Reliability of Centralized Criminal Record Repository Checks in Lieu of Local Criminal Justice Agency Checks in Four U.S. States: California, Florida, Pennsylvania, and Indiana
DEFENSE PERSONNEL SECURITY RESEARCH CENTER MONTEREY CA
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This study examined the consistency of information available between local, state, and national repositories of criminal records. The degree to which evidence of criminal conduct would be lost if state and national centralized repository checks were used in lieu of local agency checks varied by state, type of criminal conduct, and local agency originating arrest andor conviction information. For example, repositories identified at least 70 of offense information found through LACs in California, Florida, and Pennsylvania, but only 32 of the offense information surfaced through LACs in Indiana. At the same time, name-based state repository checks can potentially identify an additional 2 to 3.5 of offenders out of subjects believed not to have criminal records based on LACs. Using information from state repository checks, checks of the NCIC III, subject self-reports, and other adverse information from the EPSQ, between 78 and 89 of subjects known through LACs to have criminal records would be identified as having at least one criminal record. Recommendations based on these findings are offered.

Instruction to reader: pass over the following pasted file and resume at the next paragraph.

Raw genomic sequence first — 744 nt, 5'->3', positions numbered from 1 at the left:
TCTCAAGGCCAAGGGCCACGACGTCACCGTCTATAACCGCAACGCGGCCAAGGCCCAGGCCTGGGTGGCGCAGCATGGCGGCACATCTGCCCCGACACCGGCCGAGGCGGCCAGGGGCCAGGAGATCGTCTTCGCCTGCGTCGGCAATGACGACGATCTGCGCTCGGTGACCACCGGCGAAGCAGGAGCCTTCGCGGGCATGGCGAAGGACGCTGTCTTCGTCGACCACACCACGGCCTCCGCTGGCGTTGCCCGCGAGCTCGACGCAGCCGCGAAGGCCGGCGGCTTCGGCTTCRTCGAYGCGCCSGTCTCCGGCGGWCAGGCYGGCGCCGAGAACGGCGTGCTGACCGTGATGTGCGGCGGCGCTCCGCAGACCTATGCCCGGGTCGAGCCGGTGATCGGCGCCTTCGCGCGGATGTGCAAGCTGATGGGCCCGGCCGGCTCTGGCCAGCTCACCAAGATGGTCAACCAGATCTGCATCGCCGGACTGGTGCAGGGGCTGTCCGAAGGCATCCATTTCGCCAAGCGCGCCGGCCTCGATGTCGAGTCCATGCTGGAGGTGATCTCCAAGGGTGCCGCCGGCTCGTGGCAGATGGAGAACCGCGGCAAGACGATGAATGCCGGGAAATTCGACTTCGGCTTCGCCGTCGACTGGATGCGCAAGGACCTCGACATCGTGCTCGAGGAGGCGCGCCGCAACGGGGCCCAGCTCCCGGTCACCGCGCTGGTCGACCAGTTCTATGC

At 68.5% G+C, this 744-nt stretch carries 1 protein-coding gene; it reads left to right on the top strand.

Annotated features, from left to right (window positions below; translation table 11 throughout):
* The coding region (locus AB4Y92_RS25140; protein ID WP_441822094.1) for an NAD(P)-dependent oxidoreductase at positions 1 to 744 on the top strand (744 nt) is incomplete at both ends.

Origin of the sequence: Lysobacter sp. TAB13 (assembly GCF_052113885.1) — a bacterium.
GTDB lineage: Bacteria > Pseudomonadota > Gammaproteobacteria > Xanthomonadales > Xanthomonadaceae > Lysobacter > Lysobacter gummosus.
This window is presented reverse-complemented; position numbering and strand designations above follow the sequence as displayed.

- Administration and Management
- Information Science
- Sociology and Law